It is here that detectives later recovered Merina’s handbag and mobile phone handset, sources close to the investigations told Daily Monitor.
The duo later that evening then headed out to Hidden Treasure Hotel, next to the UN base in Entebbe, to pick police constable Davis Taremwa, with whom they proceeded to Millennium Hotel in Zzana on Entebbe Road.
An employee of Innophine Hotel, who asked not to be named, confirmed that Nteireho and Merina were their guests that fateful night but declined to divulge details, saying police had instructed them not to speak to the media.
It is not clear why police issued the gag order that staff at Hidden Treasure and Millennium hotels cited to explain their reservation to speak about the duo’s last moments.
Investigators visited Innophine Hotel, one employee said, and picked things they deemed of evidential value and questioned staff who were on duty as well as managers.
Nteireho was a regular customer, according to one staff member, and they presumed he had a lot of cash.
There are varying accounts of Nteireho’s livelihood, although he reportedly had worked with Aviation Security at Entebbe International Airport. The reason for and circumstances under which he left the job remain unclear.
He was said to be a money lender and moonlighted in gold business, although he is understood to have made the ill-fated trip to meet a car dealer.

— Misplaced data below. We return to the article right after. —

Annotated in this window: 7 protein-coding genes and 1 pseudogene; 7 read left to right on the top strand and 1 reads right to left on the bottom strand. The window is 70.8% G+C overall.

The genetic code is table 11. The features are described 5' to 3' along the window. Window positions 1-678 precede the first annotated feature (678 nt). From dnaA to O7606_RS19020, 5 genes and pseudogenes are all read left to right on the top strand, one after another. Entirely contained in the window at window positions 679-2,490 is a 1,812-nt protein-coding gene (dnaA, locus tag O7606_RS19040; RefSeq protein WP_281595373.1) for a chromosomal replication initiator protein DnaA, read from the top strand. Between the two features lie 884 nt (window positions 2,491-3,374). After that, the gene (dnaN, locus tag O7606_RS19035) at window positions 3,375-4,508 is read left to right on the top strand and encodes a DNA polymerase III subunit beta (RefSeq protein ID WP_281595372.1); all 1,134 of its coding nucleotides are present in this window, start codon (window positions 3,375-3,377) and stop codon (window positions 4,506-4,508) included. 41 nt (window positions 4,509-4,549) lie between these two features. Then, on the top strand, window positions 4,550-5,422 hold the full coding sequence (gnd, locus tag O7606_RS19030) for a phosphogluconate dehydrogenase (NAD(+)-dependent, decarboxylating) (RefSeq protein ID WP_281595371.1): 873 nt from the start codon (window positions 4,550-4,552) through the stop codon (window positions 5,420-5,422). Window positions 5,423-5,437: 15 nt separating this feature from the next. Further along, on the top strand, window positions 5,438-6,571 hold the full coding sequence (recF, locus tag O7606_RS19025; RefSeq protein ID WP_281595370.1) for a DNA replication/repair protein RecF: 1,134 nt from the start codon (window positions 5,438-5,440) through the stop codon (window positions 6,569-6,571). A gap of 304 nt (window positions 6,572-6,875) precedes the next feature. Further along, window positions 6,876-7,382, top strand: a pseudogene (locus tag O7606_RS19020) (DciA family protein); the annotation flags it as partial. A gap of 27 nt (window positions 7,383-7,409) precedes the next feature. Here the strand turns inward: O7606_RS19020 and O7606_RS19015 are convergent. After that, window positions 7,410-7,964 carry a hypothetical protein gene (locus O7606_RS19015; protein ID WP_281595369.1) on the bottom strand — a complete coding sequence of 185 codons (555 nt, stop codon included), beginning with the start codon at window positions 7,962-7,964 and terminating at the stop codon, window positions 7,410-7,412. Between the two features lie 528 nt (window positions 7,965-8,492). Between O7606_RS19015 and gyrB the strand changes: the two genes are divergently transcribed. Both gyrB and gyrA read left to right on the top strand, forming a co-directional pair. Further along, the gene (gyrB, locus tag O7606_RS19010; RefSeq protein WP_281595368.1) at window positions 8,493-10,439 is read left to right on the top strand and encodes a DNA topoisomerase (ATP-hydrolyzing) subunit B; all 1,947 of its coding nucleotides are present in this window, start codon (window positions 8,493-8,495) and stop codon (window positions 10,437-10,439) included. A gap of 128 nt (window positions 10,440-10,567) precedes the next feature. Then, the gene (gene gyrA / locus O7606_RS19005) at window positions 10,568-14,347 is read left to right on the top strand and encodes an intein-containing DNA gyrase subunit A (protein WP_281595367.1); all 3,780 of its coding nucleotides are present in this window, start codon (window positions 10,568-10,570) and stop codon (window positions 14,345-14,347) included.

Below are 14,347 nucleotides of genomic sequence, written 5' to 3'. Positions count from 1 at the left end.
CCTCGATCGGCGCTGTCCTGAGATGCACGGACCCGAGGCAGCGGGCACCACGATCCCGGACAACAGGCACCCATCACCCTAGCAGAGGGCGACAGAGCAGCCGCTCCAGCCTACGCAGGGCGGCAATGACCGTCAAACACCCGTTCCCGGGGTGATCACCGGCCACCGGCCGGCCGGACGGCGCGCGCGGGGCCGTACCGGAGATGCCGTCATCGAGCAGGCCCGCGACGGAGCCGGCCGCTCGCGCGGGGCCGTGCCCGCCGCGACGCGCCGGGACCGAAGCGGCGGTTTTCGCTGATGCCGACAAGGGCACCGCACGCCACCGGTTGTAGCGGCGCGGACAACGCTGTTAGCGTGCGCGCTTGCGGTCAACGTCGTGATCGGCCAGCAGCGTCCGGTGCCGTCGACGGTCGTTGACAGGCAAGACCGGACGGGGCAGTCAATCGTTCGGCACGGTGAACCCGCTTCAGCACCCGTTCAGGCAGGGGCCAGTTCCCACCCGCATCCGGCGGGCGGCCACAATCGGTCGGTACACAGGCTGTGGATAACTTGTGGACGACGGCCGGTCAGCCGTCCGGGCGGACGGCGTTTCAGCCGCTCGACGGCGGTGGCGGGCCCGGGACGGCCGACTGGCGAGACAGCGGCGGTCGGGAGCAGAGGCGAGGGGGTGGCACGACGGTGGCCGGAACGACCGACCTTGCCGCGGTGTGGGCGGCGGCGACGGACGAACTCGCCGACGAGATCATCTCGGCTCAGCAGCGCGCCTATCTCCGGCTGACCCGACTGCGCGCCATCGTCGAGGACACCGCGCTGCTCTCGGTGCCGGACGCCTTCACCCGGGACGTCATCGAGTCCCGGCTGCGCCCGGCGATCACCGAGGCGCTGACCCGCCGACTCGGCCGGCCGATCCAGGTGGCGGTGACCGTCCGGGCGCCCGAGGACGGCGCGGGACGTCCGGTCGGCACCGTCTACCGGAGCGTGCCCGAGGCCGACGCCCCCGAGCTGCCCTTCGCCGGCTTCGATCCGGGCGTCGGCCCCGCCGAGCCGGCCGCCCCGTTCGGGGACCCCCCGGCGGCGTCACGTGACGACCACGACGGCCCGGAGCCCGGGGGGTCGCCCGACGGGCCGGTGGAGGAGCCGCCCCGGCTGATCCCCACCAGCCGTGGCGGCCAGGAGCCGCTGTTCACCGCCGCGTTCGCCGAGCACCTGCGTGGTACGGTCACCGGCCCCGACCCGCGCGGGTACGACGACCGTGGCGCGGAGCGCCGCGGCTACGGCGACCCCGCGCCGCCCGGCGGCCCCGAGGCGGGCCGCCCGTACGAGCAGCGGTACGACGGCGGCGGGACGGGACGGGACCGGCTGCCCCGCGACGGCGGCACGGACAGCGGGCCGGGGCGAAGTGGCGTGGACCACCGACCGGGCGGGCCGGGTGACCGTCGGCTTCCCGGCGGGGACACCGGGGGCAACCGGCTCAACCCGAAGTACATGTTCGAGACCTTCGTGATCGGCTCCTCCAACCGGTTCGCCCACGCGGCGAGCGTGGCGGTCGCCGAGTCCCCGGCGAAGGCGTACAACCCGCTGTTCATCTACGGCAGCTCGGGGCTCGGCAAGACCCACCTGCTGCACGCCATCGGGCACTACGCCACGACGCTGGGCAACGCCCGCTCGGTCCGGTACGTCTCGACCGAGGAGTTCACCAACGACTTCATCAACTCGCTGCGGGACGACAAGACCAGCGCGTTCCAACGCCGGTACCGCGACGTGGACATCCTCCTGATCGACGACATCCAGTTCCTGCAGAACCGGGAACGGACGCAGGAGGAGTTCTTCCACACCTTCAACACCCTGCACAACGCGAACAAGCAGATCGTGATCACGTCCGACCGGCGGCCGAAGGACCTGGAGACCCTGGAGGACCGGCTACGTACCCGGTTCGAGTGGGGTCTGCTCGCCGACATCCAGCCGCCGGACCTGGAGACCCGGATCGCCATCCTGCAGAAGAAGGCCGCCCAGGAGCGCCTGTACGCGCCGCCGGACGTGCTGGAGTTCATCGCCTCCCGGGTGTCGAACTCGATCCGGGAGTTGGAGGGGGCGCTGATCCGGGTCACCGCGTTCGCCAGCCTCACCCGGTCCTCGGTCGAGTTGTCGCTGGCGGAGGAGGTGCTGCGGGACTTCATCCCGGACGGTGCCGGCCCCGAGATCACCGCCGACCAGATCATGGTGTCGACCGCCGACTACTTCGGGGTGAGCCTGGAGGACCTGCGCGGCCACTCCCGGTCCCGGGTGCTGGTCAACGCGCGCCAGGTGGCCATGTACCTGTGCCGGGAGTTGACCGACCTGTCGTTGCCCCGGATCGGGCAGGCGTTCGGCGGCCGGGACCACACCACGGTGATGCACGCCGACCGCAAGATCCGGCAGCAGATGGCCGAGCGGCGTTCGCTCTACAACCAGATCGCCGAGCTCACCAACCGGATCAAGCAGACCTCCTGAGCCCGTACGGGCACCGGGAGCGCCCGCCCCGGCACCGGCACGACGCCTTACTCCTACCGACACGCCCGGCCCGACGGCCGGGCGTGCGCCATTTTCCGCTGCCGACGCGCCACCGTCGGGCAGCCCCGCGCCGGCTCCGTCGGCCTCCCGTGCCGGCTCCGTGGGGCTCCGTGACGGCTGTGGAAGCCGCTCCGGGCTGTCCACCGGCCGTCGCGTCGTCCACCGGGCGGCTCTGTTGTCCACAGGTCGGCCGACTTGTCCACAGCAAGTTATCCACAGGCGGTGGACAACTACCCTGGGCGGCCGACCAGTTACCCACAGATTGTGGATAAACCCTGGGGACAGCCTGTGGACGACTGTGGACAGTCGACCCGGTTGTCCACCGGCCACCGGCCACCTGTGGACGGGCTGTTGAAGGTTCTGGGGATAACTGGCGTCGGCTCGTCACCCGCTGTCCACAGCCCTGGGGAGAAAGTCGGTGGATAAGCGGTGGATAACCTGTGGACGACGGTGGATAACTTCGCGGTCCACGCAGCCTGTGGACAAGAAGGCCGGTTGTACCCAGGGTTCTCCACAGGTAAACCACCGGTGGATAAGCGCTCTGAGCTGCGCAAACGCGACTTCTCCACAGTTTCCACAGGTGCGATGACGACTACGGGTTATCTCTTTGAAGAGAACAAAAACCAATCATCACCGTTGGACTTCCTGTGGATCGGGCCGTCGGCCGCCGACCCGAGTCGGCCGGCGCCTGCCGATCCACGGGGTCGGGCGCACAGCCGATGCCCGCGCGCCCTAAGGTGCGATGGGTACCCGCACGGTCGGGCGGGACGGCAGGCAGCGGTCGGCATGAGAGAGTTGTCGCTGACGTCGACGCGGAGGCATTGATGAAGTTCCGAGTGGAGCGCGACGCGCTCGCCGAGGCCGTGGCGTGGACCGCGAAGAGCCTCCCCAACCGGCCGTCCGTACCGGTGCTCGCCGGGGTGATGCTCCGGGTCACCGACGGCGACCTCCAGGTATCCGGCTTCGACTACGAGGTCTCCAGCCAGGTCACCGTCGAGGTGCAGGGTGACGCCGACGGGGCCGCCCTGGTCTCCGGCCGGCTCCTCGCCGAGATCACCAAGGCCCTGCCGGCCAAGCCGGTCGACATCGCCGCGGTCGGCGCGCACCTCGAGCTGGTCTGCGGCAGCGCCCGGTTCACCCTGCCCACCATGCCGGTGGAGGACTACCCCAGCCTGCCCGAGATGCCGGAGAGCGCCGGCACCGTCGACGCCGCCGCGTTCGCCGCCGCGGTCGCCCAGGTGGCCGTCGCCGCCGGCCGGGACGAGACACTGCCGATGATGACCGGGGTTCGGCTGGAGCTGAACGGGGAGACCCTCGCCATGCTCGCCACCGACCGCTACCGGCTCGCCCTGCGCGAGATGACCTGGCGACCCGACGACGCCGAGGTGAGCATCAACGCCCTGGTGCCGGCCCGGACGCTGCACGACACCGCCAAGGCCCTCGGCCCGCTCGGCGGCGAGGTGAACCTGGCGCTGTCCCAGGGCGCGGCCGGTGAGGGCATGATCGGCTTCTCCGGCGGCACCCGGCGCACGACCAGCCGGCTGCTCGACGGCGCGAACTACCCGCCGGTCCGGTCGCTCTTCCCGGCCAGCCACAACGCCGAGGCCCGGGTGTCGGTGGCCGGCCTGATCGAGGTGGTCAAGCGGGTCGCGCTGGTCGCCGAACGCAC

While Merina, a wife of Mr Mark Rugyenza, ran businesses in Bugolobi in Kampala and Mbarara Town jointly with her husband.
Mr Rugyenza told The New Vision in an interview following Merina’s death that he had left his wife in Mbarara when he returned to Kampala that week, and was surprised to hear that she had been gunned on Entebbe expressway.
The brutal killings have tested the investigative skills of Uganda’s security personnel and gained political currency because late Nteireho was a nephew to President Museveni, making the homicide a high profile case.
On the day he was shot, Nteireho made three trips to Millennium Hotel. The purpose of the journeys was not clear.
Police Constable Taremwa, who was taken into custody shortly after the killings, said he elected to accompany and provide guard services for Nteireho because he was informed that they were to pick substantial amount of cash from Millennium Hotel.
The stash of cash was either never found in the vehicle or declared, leaving multiple clues open for inquiries.